The arrival of a new baby certainly brings a megadose of joy and wonder—but it can also complicate the dynamics of family relationships. If you have a grandchild on the way, here’s how to set yourself up for a smooth start to grandparenthood.

The grandparent-grandchild relationship is one of life’s most treasured connections, but navigating it especially when raw, sleep-deprived new parents are involved—requires a certain kind of balance.

 

 
 

 

1. Don’t Spoil to Win Affection

As your grandchild transforms into a toddler with their own delightful personality, it can be tempting to offer lots of sweet treats to win them over. But remember that wooing your grandchild’s parents is just as important—if visits with Grandma and Grandpa become associated with too much sugar and lack of boundaries, they may happen less often.

 

2. Don’t Dole Out Unsolicited Advice

It’s highly likely that the new parents are going to do things differently than you would have, whether it’s choosing an unusual name, putting a young baby in daycare or skipping purées in favor of finger foods.

Unless your counsel is specifically sought out, “zip the lip” should be your mantra. Keep your opinions to yourself, with one exception—you always, always, always love the baby’s name. Even if you don’t initially, that will change with time.

 

3. Communicate Early and Often

As a new grandparent, you can prevent misunderstandings—which can quickly morph into feelings of resentment—by encouraging open, honest conversation.

For example, if the family is coming to your house to spend the night, try asking a few questions in advance. What time should dinner happen so they can pull off the bedtime routine without a hitch? Would they prefer to sleep in the family room off the kitchen or the quieter guest room?

If the baby has started eating solid food, what would be helpful to have on hand? Were the parents hoping for a date night, or would they rather everyone spend time together? Savvy grandparents know to anticipate the need before it even pops up—this is their secret weapon.

 

4. Give Them Space—But Be Helpful Too

Maybe you used to spend the night when visiting your child before they became a parent—but here’s a fact that can’t be overstated: Babies. Change. Everything.

Some new parents may feel uncomfortable having houseguests as they’re getting the hang of the whole baby thing (this can be especially true if the mother is learning to breastfeed, which can require patience, practice and a quiet space).

They might also be embarrassed that the dust bunnies and dishes are piling up. Others may welcome grandparents on the premises, especially if they have enough room for everyone to be comfortable. Ask about their preferences when making plans to visit, and don’t take offense to whatever their answer might be.

When you do come over, don’t expect to be entertained: Bring food for the parents (offer to heat it up and do the dishes after, if you’re able to) and let them know you’re happy to keep an eye on the baby while they rest or shower. You might even suggest they take a walk alone, which can feel like emerging from a dark cave after being cooped up with a newborn.

 

5. Skip the Comparisons

New parents are probably already feeling a lot of self-induced pressure to get things right. They don’t want to hear how your friends’ grandkids are sleeping longer stretches, gaining weight faster or meeting milestones earlier.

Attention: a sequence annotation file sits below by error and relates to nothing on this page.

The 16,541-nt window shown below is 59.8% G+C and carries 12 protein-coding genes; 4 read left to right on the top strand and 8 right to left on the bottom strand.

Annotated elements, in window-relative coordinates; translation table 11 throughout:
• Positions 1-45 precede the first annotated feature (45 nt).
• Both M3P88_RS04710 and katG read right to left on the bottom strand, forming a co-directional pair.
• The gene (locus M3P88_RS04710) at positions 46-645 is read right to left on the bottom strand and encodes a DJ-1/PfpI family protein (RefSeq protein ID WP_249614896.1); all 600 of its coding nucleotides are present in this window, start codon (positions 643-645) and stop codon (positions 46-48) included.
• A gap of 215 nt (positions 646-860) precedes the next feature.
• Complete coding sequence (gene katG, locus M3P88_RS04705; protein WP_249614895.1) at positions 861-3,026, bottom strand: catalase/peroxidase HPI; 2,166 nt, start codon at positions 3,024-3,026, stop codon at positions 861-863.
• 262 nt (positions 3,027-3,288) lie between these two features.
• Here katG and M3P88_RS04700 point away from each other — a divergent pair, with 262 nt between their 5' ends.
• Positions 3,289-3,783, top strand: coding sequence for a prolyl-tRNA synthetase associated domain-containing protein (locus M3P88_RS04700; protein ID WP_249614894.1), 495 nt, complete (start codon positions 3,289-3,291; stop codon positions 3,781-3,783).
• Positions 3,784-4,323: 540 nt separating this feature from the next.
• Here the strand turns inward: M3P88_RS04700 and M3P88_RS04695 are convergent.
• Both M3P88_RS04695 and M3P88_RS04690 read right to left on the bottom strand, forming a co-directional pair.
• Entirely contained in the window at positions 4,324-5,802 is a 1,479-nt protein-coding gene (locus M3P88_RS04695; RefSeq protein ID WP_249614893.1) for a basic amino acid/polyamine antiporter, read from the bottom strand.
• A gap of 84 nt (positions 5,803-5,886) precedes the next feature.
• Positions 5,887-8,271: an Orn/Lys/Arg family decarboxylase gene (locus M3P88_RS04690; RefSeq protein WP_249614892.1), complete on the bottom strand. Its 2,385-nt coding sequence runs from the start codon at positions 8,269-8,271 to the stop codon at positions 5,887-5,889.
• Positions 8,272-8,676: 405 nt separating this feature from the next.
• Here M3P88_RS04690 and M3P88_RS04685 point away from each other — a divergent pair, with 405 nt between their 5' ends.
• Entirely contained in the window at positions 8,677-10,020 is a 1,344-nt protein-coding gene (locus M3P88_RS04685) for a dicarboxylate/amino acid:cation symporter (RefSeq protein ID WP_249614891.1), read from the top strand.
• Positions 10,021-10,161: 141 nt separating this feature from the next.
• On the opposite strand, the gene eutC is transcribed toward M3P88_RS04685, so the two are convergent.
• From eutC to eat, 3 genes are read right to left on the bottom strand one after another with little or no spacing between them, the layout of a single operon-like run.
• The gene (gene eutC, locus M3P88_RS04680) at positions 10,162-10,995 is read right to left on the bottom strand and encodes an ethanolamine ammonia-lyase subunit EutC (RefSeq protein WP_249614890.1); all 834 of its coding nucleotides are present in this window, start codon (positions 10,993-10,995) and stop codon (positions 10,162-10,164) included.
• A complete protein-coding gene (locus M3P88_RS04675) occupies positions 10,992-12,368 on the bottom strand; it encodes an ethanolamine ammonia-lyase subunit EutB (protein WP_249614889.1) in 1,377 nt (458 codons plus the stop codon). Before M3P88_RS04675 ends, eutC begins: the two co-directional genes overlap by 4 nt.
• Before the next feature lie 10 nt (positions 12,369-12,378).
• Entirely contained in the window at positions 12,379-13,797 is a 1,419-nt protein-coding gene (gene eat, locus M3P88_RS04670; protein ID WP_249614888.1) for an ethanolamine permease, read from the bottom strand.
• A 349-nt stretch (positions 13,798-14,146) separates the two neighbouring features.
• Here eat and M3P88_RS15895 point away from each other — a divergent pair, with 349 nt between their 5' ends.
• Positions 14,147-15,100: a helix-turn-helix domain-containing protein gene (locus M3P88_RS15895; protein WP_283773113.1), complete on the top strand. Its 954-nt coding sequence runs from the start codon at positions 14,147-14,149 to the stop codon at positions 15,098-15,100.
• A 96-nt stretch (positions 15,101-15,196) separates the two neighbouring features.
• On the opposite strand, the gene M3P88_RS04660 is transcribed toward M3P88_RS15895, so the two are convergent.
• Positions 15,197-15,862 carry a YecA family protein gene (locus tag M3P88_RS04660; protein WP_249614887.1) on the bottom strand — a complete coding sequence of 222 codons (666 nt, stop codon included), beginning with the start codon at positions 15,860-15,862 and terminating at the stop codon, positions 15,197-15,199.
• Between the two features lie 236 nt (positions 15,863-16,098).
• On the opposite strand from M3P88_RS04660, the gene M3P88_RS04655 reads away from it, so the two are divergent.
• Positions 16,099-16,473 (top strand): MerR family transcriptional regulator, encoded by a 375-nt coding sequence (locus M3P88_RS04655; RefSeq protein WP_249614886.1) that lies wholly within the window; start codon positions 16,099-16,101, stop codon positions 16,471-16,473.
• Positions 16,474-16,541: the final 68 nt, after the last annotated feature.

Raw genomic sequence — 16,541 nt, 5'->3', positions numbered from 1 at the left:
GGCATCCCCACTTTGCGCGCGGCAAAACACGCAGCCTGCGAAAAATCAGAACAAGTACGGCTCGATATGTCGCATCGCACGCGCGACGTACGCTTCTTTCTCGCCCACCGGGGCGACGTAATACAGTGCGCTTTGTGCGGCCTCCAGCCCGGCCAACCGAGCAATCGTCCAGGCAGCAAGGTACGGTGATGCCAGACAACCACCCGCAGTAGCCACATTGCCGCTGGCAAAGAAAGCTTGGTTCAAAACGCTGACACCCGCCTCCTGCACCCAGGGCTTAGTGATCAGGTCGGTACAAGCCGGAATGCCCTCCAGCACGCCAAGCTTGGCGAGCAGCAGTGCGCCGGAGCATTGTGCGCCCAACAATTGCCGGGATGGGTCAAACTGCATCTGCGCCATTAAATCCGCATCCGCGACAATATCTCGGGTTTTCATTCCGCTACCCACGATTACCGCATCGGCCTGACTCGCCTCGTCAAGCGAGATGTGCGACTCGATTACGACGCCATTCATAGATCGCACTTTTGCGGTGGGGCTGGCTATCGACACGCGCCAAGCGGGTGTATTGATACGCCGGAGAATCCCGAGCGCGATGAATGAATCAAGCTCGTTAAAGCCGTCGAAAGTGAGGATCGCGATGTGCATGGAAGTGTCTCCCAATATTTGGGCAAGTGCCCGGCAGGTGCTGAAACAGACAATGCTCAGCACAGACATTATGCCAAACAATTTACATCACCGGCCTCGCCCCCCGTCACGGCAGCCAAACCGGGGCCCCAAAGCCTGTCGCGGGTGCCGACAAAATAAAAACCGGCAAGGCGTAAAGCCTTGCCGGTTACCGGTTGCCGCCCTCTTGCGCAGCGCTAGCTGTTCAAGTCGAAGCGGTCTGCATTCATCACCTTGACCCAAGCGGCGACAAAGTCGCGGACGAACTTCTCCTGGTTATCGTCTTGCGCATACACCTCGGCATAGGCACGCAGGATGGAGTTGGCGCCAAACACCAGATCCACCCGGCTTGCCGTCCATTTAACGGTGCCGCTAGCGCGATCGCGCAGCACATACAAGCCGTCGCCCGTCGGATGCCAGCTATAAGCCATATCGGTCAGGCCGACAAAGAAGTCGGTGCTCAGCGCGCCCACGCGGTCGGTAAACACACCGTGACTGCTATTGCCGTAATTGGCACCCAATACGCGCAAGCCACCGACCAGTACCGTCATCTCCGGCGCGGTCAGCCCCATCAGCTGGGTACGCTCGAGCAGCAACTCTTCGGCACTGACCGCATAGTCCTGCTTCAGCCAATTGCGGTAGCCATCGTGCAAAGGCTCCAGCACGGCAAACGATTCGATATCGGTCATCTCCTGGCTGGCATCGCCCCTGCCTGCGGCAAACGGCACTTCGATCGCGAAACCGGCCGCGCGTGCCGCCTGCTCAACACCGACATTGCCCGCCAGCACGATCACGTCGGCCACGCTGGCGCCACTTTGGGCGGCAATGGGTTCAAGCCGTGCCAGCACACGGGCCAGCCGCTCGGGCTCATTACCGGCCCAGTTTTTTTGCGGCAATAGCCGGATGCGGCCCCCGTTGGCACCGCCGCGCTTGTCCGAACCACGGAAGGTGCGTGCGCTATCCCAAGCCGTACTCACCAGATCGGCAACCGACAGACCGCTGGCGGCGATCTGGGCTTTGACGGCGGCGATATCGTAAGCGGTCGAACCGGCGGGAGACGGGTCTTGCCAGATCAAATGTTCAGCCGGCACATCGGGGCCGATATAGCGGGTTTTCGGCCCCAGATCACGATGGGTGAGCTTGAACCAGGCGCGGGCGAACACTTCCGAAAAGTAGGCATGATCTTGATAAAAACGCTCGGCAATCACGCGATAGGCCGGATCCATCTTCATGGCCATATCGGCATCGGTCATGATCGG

It can feel like you’re judging them, even if you’re just trying to help. Or if you’re remembering how your daughter—the baby’s mom—was sleeping beautifully through the night at 12 weeks old and you can’t figure out why the baby isn’t taking after her, just keep that to yourself. Of course, focusing on the positive stuff—like how curious and engaged the baby is! —is all good.

 

6. School Yourself

Truth: The times and trends have changed since you had kids.

Whether the new parents are considering exclusively breastfeeding, choosing organic formula, practicing baby-led weaning, teaching baby sign language, babywearing or swaddling, your job is to embrace it all.

Safety recommendations have changed as well—for example, babies now get put to sleep on their backs in an empty crib, and kids often remain backward-facing in car seats well past the age of 2. Pick up a current, trusted book about child development and you’ll impress everyone with your newfound knowledge.

 

7. Keep Shopping Urges in Check

We know, we know. It’s fun to shop for a new baby. And no one is going to fault you for giving some adorable outfits (especially when tiny socks and hats are involved) or a coveted registry item like a stroller.

But as a grandparent, it can be tempting to go overboard with the shiny new loot—after all, you’re not the one who has to find a place to store that massive baby activity center or ride-on toddler Maserati.

Instead of caving to your own whims, try to listen closely and work out what they might appreciate. If they’re tight on space, maybe they’re eyeing a doorway jumper or a folding high chair. And some families would rather skip the presents altogether and instead have money earmarked for things like parent and baby swim lessons or a college fund (it’s never too early!).

 

8. Respect Health Concerns

Since there isn’t yet a COVID-19 vaccine for babies and children, new parents may have lots of feelings about introducing their weeks-old little one to others, especially indoors.

If you’re vaccinated and they still want you to wear a mask, go with the flow. If they’d like you to remove shoes before coming in because the baby spends a lot of time on the floor, plan to smile and wear nice socks. And of course, washing your hands before holding a baby is always the smart thing to do, pandemic times or not.

 

source: thebump.com